The Comprehensive Rural Health Project (CRHP) can trace its origin back over three and a half decades to a small dusty village called Jamkhed located in the heart of Maharashtra and hundreds of kilometers away from any major urban centre. After completing rigorous medical and public health training in India and the United States, two ambitious doctors with the highest qualifications, Raj and Mabelle Arole, vowed to dedicate their lives to improve the lot of the poor and marginalized.
Today, the majority of CRHP's work takes place in the many smaller surrounding villages and far-off tribal areas where the average populations are 1,000-2,000/village. The people of these villages still suffer from many of the same plagues and burdens experienced by the villagers of Jamkhed over three decades ago. CRHP continues to carry out the vision of its founders and propagate the movement of health for all, which it started eight years before Alma Ata. Through residential and mobile training activities our comprehensive approach to health and development has spread to many other regions and countries where the root causes of similar health and social problems are extreme poverty and disempowerment.
History of Water Projects
Related work not on PWX.
Watershed Development Program
The watershed development program of CRHP has made excellent use of various government schemes and NGOs specializing in this area. Coupled with expert advice and local community support this program has substantially improved the utilization, conservation, and availability of above and below-ground water. With the utilization of food-for-work programs as well as voluntary community labor, CRHP has overseen the construction of well over 200 check dams, reservoirs and other structures used to replenish and recharge the aquifers and maintain sufficient levels of water in wells throughout the year. The main objective of this program is to ensure the proper use of rainwater and to reduce its wastage along with the associated erosion of topsoil. A separate but related program involves the production of plant nurseries in 160 villages that have been set up to replant the trees cut down following years of aggressive and irresponsible logging and to reduce the consequent top-soil erosion.
CRHP has a long history of working with individual communities to promote appropriate holistic health and development with priorities identified by the communities. The people of Jamkhed Block identified early on the need and importance of addressing issues surrounding water. Water has therefore been an issue of prime concern from the very beginning when CRHP identified and utilized relevant government schemes and water-focused NGOs to oversee the installation of over 185 tube wells with hand pumps throughout the project area. Given the fact that Jamkhed is located in a draught-prone area with severe rain shortages occurring on the order of every ten years and an average annual rainfall of 14-inches, mostly during the monsoon, providing a safe and reliable water supply was a crucial step towards improving the health and quality of life for people living in this area.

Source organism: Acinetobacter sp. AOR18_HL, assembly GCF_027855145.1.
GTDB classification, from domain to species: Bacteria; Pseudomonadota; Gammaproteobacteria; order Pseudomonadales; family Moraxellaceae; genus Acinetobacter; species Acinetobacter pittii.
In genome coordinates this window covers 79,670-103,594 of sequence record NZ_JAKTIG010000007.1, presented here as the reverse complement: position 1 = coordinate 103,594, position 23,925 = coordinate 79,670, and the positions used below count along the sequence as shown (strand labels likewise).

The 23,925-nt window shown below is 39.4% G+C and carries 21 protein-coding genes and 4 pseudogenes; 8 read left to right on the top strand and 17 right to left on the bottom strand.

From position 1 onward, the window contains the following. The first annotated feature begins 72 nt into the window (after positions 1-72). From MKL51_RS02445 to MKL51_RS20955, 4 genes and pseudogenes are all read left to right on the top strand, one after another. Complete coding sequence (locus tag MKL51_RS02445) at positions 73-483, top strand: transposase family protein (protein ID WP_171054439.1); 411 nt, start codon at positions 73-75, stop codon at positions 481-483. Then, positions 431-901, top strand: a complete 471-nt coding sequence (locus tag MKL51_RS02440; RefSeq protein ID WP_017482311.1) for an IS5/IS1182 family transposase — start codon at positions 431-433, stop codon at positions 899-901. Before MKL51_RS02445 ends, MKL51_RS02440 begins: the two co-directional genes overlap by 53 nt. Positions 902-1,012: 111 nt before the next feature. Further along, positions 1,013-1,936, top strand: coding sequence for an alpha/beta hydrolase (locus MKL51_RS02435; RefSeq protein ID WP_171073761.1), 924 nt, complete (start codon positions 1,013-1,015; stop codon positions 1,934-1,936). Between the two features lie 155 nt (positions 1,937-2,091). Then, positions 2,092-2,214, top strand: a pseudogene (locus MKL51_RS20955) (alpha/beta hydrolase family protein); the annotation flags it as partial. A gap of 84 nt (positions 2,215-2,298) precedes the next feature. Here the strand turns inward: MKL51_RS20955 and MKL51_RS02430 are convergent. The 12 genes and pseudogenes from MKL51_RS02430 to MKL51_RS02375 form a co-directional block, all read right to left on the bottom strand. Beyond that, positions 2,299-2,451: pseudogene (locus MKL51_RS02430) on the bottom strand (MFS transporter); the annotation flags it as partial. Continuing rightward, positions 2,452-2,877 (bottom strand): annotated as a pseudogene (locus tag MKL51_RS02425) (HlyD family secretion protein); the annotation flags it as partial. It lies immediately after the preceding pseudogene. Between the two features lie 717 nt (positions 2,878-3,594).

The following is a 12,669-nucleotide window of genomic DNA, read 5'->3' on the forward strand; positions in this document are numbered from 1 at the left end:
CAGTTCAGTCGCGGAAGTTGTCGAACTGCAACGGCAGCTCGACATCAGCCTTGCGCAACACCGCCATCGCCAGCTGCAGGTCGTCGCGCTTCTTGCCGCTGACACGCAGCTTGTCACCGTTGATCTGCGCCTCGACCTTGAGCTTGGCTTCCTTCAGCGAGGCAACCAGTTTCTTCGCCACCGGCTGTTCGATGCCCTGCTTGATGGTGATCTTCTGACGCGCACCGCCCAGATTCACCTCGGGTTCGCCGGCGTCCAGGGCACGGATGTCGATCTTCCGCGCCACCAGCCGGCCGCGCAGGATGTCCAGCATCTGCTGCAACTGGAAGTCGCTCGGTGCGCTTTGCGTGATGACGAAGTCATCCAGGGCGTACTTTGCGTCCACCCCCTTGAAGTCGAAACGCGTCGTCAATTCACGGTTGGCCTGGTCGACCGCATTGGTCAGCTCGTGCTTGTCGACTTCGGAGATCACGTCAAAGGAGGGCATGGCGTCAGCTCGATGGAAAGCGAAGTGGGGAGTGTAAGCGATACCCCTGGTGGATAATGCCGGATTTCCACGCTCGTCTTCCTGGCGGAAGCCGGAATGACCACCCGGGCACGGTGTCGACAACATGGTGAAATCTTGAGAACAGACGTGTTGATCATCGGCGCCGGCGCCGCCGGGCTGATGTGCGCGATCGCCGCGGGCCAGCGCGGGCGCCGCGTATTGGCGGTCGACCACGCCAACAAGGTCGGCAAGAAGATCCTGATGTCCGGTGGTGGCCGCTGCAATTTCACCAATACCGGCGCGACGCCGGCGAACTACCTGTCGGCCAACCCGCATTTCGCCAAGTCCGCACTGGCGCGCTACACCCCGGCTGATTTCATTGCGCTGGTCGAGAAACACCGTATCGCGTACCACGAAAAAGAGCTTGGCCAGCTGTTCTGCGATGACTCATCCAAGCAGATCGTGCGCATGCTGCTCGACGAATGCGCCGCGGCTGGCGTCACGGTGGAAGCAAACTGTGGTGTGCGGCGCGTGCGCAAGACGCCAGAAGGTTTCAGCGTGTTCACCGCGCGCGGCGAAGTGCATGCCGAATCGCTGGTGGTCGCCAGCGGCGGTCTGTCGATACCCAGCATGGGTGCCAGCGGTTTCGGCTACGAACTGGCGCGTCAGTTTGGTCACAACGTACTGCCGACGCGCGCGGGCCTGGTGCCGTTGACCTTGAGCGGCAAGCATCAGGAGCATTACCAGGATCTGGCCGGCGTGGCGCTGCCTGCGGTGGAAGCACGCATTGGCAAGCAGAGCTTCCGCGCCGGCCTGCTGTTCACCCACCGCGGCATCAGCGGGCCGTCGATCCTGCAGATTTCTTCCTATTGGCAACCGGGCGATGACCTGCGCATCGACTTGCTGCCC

Keeping in mind the fact that water-borne diseases can be spread through multiple pathways, focusing on the provision of safe drinking water alone while ignoring hygiene and sanitation issues is a strategy destined to fail. To this end CRHP introduced and encouraged the use of soak pits to members of Farmers’ Clubs as a means of reducing stagnant waste water that is otherwise a constant presence in the villages. These pungent puddles served as breeding grounds for flies and mosquitoes which spread diseases and contributed to high rates of diarrhea and malaria. Children were also at risk of coming into contact with human excreta given the proximity of the waste water to the houses. After realizing the potential benefits of this low-cost and simple yet effective technology Farmers’ Clubs worked to install soak pits at every doorstep in their villages. Wastewater could now percolate below ground rather than collect between houses.
The Comprehensive Rural Health Project, Jamkhed, has been working among the rural poor and marginalized for over 39 years. By partnering with village communities and expanding upon local knowledge and resources the project aims to effectively meet the immediate and long term needs of these groups, especially women. With values of compassion, justice, respect and trust, CRHP works to empower people, families and communities, regardless of caste, race or religion, through integrated efforts in health and development.